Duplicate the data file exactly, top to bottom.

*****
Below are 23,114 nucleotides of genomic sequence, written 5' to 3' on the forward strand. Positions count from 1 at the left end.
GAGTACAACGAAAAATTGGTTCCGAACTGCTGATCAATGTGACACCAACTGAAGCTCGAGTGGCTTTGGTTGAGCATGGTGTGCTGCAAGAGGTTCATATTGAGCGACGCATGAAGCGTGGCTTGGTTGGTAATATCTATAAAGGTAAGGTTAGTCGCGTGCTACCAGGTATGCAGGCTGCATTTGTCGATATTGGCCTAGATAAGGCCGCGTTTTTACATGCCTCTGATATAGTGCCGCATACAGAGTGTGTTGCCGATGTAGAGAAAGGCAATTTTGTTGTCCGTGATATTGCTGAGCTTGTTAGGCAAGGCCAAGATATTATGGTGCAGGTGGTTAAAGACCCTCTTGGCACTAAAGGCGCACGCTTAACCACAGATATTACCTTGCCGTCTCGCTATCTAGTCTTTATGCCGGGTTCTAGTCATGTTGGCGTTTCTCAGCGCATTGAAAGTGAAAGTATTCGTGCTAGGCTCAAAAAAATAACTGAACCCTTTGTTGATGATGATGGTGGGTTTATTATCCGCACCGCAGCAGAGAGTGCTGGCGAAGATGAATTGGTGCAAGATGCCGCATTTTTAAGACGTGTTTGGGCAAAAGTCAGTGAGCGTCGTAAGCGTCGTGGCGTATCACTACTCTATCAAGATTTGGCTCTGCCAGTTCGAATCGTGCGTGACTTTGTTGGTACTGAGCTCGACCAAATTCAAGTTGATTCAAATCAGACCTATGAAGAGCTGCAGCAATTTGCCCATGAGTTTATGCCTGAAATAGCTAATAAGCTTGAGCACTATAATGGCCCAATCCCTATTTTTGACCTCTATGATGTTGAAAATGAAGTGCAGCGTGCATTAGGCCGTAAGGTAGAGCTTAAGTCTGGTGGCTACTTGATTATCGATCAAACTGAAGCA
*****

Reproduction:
Below are 23,114 nucleotides of genomic sequence, written 5' to 3' on the forward strand. Positions count from 1 at the left end.
GAGTACAACGAAAAATTGGTTCCGAACTGCTGATCAATGTGACACCAACTGAAGCTCGAGTGGCTTTGGTTGAGCATGGTGTGCTGCAAGAGGTTCATATTGAGCGACGCATGAAGCGTGGCTTGGTTGGTAATATCTATAAAGGTAAGGTTAGTCGCGTGCTACCAGGTATGCAGGCTGCATTTGTCGATATTGGCCTAGATAAGGCCGCGTTTTTACATGCCTCTGATATAGTGCCGCATACAGAGTGTGTTGCCGATGTAGAGAAAGGCAATTTTGTTGTCCGTGATATTGCTGAGCTTGTTAGGCAAGGCCAAGATATTATGGTGCAGGTGGTTAAAGACCCTCTTGGCACTAAAGGCGCACGCTTAACCACAGATATTACCTTGCCGTCTCGCTATCTAGTCTTTATGCCGGGTTCTAGTCATGTTGGCGTTTCTCAGCGCATTGAAAGTGAAAGTATTCGTGCTAGGCTCAAAAAAATAACTGAACCCTTTGTTGATGATGATGGTGGGTTTATTATCCGCACCGCAGCAGAGAGTGCTGGCGAAGATGAATTGGTGCAAGATGCCGCATTTTTAAGACGTGTTTGGGCAAAAGTCAGTGAGCGTCGTAAGCGTCGTGGCGTATCACTACTCTATCAAGATTTGGCTCTGCCAGTTCGAATCGTGCGTGACTTTGTTGGTACTGAGCTCGACCAAATTCAAGTTGATTCAAATCAGACCTATGAAGAGCTGCAGCAATTTGCCCATGAGTTTATGCCTGAAATAGCTAATAAGCTTGAGCACTATAATGGCCCAATCCCTATTTTTGACCTCTATGATGTTGAAAATGAAGTGCAGCGTGCATTAGGCCGTAAGGTAGAGCTTAAGTCTGGTGGCTACTTGATTATCGATCAAACTGAAGCA